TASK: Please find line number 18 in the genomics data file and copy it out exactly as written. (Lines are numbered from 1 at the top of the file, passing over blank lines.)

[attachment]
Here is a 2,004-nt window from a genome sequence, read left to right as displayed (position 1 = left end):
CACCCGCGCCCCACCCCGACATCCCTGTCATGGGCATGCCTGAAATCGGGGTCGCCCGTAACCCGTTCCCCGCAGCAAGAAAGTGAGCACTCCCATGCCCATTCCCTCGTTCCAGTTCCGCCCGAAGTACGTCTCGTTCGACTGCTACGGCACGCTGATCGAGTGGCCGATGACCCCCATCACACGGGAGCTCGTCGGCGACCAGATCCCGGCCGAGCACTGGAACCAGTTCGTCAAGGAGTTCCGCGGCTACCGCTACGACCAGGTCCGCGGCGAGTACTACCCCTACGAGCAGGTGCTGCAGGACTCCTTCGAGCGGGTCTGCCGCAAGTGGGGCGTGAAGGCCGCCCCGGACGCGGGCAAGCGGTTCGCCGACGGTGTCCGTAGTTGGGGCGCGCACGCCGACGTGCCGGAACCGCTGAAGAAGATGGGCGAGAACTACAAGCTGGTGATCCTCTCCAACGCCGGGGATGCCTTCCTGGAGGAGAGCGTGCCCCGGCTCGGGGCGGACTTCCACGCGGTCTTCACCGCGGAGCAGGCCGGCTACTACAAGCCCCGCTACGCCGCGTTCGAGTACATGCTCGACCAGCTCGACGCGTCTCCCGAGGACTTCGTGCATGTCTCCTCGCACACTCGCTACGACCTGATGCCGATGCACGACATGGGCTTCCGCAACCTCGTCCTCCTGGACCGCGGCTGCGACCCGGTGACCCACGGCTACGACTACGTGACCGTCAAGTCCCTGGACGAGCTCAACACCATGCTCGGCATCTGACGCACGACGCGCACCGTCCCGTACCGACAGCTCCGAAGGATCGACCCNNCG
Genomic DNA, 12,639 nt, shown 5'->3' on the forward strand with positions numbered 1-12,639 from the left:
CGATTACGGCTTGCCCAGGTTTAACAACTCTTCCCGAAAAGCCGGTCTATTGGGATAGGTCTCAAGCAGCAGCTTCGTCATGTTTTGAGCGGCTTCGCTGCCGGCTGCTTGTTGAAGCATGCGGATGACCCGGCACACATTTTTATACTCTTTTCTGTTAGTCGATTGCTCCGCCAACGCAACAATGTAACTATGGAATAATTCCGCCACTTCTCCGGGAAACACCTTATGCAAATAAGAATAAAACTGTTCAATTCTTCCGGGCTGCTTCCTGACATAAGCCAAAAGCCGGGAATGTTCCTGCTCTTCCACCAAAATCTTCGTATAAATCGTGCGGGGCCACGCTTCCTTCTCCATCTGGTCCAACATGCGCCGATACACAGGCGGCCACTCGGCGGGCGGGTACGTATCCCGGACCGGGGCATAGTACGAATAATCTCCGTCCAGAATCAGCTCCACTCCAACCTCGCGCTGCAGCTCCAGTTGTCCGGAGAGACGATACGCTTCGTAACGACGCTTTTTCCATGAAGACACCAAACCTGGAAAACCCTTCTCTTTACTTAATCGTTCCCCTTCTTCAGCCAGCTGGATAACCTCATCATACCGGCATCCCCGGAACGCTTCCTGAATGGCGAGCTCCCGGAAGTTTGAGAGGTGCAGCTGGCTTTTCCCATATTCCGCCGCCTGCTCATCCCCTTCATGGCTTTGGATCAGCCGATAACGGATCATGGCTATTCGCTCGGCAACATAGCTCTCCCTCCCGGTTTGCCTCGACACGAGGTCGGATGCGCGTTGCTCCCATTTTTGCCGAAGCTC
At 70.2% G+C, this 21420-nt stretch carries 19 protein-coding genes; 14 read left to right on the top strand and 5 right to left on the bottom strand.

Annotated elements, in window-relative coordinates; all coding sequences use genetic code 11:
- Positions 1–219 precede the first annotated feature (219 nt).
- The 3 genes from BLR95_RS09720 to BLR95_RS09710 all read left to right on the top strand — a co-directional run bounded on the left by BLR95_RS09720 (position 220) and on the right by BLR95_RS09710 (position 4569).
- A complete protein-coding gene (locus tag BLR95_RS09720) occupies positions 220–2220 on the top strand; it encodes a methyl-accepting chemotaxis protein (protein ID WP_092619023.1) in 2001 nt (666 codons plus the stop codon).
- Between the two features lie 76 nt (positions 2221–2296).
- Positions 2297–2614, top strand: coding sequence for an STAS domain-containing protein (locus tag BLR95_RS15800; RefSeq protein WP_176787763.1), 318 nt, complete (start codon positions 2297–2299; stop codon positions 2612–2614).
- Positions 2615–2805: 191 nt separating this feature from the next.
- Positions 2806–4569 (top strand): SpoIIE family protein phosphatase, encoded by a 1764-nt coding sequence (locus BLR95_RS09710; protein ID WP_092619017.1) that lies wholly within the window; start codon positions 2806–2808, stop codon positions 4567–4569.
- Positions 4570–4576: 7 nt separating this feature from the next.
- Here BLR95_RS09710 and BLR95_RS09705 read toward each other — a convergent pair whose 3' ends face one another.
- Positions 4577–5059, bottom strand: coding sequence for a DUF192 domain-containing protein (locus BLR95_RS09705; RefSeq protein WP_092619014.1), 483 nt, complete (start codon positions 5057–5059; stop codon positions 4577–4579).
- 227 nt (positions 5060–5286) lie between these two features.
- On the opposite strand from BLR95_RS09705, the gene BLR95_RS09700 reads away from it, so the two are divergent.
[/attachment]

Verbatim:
- On the opposite strand from BLR95_RS09705, the gene BLR95_RS09700 reads away from it, so the two are divergent.